I missed out on the new Sofia Coppola flick, which appears disappointingy pedestrian enough vehicular viewing, but I scored tickets to the German film Undine. It is directed by Christian Petzold, who is responsible for a loose trilogy mightily dubbed “love in the time of oppressive systems.” His M.O. is contorting myths and genre into his own woozy fantasy and inscribing them with a restrained devastation of love and identity. Happily I report that his latest was no different.

Petzold’s reimagining of a German myth about a water nymph unfolded on a screen beset by trees outside the Queen’s Science Museum, now the Queens Drive-in. It played tricks on my eyes: because of the wind, the images unduated as if seen through a pool of water, less of a hindrance, nearly an apt enhancement to the film. After her boyfriend breaks up with her unexpectedly, Undine (Paula Beer) fatefully meets a sea-diving mechanic (Franz Rogowski, a tender German version of Joaquin Phoenix) and they fall in love. But someone lies and someone gets hurt, necessitating redemptive measures. All this with a modicum of words; the two seem connected in deeper, more mysterious ways. Petzold chooses again locales of transience; a neatly sterile short-term rental, the train station depot, where lovers teeter on the edge of the platform waiting until the doors close to kiss goodbye. Even Undine’s job turns out to be a contracted position.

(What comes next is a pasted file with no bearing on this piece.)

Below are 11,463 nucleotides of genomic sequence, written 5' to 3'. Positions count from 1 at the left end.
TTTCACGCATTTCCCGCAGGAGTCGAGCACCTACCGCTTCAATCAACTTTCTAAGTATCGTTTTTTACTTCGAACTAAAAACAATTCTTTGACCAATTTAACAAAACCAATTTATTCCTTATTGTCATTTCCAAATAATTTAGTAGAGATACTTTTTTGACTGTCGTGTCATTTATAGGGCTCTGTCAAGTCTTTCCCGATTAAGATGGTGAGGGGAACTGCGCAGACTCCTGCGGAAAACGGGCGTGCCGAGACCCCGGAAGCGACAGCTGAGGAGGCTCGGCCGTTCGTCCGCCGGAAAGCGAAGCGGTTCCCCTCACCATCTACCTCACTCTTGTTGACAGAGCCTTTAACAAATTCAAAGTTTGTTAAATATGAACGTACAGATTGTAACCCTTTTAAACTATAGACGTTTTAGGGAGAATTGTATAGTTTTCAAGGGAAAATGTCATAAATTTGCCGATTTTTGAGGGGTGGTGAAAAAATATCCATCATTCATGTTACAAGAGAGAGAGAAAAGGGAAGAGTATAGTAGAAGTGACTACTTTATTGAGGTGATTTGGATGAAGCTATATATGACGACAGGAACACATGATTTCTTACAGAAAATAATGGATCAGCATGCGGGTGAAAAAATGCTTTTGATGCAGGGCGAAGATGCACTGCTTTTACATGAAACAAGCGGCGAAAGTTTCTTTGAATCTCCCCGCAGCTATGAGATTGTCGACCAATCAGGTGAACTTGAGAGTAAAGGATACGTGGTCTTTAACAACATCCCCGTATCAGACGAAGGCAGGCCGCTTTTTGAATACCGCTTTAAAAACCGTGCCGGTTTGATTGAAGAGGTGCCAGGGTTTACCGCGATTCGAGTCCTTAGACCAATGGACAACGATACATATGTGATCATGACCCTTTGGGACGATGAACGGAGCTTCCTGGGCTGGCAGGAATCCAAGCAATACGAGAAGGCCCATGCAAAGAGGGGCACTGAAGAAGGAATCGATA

The observable outside dark, polluted by light (as opposed to the pitch-black of the theater) only exacerbated the film’s topical isolation. It also enabled me to inconspicuously tuck into a bag of New York spicy dill pickle kettle chips and brisket on rye c/o David’s Brisket House. Traditions never die.

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Short takes from the festival: